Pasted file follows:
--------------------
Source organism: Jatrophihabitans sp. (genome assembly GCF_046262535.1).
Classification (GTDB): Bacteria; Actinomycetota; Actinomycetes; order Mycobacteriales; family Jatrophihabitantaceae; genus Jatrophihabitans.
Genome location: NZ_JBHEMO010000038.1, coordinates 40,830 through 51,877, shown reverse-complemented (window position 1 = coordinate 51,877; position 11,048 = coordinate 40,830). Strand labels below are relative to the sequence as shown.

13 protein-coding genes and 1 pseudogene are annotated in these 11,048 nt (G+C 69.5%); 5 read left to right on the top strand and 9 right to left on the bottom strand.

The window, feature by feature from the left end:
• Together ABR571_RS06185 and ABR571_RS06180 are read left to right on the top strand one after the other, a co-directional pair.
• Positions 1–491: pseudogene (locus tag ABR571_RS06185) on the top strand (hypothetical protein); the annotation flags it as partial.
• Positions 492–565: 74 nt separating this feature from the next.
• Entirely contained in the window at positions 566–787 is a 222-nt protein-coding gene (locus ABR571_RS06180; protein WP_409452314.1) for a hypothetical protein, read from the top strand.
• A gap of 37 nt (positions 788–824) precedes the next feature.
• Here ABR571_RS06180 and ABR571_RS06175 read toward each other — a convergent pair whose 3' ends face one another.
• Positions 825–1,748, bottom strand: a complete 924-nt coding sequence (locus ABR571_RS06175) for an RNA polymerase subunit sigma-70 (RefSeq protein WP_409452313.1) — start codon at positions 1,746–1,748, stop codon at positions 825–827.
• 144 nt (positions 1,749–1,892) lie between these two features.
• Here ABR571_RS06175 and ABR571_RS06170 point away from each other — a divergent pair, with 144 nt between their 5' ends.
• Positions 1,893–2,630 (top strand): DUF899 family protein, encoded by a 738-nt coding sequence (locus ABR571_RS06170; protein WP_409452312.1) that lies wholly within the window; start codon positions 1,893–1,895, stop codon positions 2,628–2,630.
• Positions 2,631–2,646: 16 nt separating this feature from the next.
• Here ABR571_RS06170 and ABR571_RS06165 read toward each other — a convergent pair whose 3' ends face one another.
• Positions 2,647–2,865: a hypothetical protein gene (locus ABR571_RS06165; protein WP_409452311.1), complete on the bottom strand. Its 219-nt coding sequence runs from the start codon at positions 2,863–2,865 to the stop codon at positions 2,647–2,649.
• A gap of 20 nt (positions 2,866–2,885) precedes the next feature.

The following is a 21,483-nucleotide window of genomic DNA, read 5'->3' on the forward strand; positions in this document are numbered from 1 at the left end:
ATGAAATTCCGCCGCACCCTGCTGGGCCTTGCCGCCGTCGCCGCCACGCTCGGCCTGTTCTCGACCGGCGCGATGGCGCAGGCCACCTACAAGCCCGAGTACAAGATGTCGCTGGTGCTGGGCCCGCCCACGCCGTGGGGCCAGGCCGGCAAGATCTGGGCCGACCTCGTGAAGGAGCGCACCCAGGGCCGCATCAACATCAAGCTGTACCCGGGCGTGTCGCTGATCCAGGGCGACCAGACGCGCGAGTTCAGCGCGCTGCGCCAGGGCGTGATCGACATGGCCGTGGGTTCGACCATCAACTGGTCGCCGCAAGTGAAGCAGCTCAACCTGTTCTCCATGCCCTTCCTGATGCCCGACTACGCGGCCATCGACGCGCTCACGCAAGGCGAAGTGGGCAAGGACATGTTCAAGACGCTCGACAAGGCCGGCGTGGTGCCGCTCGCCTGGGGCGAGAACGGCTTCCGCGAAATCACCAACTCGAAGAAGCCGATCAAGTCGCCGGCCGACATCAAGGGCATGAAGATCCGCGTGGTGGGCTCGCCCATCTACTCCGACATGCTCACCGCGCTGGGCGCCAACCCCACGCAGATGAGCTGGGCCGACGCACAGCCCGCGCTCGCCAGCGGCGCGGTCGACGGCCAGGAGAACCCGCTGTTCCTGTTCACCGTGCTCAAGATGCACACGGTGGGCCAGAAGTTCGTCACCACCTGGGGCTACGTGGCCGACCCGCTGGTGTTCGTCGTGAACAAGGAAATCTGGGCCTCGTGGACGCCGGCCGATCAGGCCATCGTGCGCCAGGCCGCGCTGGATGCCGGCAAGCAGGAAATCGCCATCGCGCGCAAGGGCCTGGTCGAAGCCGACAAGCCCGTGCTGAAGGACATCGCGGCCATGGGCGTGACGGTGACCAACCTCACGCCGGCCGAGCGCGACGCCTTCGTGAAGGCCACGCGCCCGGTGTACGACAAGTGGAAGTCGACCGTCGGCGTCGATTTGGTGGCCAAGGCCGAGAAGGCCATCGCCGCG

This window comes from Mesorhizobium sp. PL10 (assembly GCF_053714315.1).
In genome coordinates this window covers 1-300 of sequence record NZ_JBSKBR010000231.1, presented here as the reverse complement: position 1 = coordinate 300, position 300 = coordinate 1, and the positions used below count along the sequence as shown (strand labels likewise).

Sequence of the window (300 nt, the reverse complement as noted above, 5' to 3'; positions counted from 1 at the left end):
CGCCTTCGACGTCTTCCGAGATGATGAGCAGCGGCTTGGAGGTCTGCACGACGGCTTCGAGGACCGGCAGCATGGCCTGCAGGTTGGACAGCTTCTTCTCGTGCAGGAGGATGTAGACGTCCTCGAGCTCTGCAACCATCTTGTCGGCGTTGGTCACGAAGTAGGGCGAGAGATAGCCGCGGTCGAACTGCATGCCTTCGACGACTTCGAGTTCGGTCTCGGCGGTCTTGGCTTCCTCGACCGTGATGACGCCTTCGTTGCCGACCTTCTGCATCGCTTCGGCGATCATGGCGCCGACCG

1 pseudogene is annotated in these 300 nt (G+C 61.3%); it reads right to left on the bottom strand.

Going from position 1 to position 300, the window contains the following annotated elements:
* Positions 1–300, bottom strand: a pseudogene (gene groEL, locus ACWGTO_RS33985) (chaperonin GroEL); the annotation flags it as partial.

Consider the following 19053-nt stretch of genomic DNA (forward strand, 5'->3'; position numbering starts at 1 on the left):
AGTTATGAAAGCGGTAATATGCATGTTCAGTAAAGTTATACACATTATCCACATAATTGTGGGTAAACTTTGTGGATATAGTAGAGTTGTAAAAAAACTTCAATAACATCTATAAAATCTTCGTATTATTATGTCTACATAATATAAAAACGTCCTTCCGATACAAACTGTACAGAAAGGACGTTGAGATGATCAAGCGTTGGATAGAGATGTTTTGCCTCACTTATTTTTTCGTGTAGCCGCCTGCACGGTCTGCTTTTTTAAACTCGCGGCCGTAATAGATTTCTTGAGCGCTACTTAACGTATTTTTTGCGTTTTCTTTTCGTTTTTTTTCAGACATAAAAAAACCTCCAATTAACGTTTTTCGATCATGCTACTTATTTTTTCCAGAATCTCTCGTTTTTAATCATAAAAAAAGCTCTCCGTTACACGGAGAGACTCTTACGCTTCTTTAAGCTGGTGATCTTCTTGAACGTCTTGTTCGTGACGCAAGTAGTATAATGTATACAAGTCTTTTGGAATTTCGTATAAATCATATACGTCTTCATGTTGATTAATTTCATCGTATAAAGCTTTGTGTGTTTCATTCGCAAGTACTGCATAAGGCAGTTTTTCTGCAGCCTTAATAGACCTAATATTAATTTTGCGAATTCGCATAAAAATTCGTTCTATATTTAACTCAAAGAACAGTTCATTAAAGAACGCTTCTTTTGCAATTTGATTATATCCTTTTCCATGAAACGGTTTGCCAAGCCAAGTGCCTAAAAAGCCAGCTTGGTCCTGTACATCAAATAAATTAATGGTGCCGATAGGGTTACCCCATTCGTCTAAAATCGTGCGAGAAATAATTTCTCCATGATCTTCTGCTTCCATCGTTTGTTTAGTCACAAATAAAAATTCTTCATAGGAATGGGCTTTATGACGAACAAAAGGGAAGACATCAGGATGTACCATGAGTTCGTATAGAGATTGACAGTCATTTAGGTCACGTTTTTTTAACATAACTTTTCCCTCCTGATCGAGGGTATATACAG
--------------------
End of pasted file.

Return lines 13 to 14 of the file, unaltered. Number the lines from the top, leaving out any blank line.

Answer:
• 144 nt (positions 1,749–1,892) lie between these two features.
• Here ABR571_RS06175 and ABR571_RS06170 point away from each other — a divergent pair, with 144 nt between their 5' ends.